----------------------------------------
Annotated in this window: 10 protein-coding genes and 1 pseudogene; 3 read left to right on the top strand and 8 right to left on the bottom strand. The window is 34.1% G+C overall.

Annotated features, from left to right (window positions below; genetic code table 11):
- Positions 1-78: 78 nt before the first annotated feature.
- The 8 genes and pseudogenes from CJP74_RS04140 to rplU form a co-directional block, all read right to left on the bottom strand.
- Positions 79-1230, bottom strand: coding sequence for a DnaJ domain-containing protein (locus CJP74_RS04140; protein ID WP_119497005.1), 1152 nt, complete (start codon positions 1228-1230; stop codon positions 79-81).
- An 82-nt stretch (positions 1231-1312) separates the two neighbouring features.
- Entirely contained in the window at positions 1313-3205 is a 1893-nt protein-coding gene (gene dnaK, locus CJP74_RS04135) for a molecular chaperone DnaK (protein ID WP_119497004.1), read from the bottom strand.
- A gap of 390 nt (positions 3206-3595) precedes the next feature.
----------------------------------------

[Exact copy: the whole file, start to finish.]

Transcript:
Annotated in this window: 10 protein-coding genes and 1 pseudogene; 3 read left to right on the top strand and 8 right to left on the bottom strand. The window is 34.1% G+C overall.

Annotated features, from left to right (window positions below; genetic code table 11):
- Positions 1-78: 78 nt before the first annotated feature.
- The 8 genes and pseudogenes from CJP74_RS04140 to rplU form a co-directional block, all read right to left on the bottom strand.
- Positions 79-1230, bottom strand: coding sequence for a DnaJ domain-containing protein (locus CJP74_RS04140; protein ID WP_119497005.1), 1152 nt, complete (start codon positions 1228-1230; stop codon positions 79-81).
- An 82-nt stretch (positions 1231-1312) separates the two neighbouring features.
- Entirely contained in the window at positions 1313-3205 is a 1893-nt protein-coding gene (gene dnaK, locus CJP74_RS04135) for a molecular chaperone DnaK (protein ID WP_119497004.1), read from the bottom strand.
- A gap of 390 nt (positions 3206-3595) precedes the next feature.